U.S. Senate Candidate Elizabeth Warren, Calling for Middle Class Revival, Swings Through Springfield
SPRINGFIELD — Only hours after declaring her intention to challenge Republican Scott Brown in the 2012 U.S. Senate race, Harvard professor and consumer advocate Elizabeth Warren made a swing through Springfield on Wednesday to greet supporters and speak with the press.
Warren, a former Obama administration official and fierce critic of the banking industry, said that America’s middle class has been in decline for the past 30 years.
“Washington is rigged against the middle class. Right now it’s rigged for big corporate interests that can hire an army of lobbyists — and the middle class just can’t take this anymore.”
When asked by a reporter from CBS3 in Springfield if her credentials as a Harvard professor might prevent her from relating to struggling families, Warren said that her politics spring from first-hand experience.
“I grew up hanging on to the middle class by my fingernails,” she said. “My family kind of bumped around economically; I started babysitting at nine and waiting tables at thirteen; I got married at nineteen and had a baby by the time I was twenty-two…. Yes, now I have a fancy job at Harvard… but I wasn’t born there.”
Warren grew up in Oklahoma, where her father worked as a janitor and maintenance man.
She said that she has fought for the middle class her entire life, and would make that her top priority in the Senate.
As for the growing problem of poverty in America, as documented in census data released last week, Warren said that the interests of the poor and the middle class are closely aligned today.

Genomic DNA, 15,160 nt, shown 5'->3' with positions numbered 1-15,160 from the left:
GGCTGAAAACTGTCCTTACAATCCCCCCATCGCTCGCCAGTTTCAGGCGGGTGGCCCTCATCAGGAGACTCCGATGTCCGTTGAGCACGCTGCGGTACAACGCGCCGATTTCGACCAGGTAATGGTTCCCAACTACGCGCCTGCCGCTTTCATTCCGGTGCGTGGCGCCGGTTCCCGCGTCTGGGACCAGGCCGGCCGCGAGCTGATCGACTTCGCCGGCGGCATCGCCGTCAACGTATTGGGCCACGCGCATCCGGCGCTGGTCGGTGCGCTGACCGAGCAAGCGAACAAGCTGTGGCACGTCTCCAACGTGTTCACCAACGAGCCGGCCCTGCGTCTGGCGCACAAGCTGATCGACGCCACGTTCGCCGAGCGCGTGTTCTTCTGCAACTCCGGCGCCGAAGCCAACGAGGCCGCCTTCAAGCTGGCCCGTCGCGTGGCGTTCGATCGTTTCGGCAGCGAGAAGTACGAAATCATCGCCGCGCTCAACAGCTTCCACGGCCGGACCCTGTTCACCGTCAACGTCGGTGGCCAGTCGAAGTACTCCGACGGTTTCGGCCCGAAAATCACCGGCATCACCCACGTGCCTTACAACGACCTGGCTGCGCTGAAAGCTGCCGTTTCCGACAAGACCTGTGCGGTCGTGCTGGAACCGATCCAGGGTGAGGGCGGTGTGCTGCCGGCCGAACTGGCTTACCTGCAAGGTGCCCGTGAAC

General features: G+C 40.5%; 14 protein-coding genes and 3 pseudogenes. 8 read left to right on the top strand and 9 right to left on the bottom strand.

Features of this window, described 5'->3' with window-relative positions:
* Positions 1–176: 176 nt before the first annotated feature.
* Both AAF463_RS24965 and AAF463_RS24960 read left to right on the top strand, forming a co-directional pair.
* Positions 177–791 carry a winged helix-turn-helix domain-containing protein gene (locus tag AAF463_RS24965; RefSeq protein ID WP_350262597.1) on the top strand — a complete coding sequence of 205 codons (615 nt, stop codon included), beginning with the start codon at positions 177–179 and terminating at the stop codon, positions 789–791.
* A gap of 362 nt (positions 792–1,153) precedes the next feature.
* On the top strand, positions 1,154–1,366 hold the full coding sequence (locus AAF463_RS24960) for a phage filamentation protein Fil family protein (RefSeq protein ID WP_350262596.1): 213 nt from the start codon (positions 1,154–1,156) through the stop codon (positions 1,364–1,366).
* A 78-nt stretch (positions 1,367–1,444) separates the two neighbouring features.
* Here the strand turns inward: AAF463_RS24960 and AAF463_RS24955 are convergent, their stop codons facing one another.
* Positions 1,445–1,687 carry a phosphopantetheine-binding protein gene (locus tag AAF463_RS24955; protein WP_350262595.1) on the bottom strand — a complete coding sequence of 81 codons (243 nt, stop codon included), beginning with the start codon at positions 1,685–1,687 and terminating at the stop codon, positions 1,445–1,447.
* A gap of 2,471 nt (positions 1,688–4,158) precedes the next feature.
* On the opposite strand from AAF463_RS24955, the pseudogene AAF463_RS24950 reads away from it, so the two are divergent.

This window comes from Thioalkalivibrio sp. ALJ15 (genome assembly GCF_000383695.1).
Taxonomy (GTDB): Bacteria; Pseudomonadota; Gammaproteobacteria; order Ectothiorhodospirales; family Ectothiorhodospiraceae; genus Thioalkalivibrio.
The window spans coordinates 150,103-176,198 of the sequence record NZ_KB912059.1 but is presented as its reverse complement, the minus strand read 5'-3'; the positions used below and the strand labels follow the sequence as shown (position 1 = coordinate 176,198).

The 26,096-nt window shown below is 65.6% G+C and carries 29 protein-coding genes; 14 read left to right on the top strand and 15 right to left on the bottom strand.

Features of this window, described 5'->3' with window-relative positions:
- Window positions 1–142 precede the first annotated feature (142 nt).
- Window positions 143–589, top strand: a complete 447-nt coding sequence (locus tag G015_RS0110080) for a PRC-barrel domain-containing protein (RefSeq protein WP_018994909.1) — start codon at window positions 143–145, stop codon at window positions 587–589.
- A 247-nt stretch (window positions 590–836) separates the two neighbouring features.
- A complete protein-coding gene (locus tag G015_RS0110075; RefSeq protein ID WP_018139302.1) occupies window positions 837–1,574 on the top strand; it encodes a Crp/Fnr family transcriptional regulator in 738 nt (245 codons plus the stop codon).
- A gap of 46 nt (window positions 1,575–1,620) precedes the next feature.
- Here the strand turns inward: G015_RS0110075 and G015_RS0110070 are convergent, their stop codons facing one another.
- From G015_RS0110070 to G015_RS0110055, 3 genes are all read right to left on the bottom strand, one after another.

“When we have a strong and robust middle class — when we have a middle class that’s growing — then there’s room; there are paths out of poverty,” she said.
In 2008 Warren was named chair of the congressional panel that oversaw the $700 billion Troubled Asset Relief Program, or TARP. During that time, she was a harsh critic of the U.S. Treasury department, and called for greater accountability and transparency in the way bailout monies were spent. In 2010 she was chosen by President Obama to help create the Consumer Financial Protection Bureau, but her nomination to head that bureau was eventually blocked by Senate Republicans.
Warren faces seven declared challengers in the Democratic primary, including City Year founder Alan Khazei, activist Bob Massie, and Newton Mayor Setti Warren.
Brown became U.S. Senator after upsetting Mass. Attorney General Martha Coakley in a January 19, 2010 special election following the death of Democratic Senator Edward M. Kennedy, who had held the seat since 2006.
“It’s time to return a Democrat from Massachusetts to the Senate,” said Northampton resident Joel Spiro, one of about 100 gathered at the Student Prince restaurant to meet with Warren. “And I have no doubt — I’m confident that she will win.”
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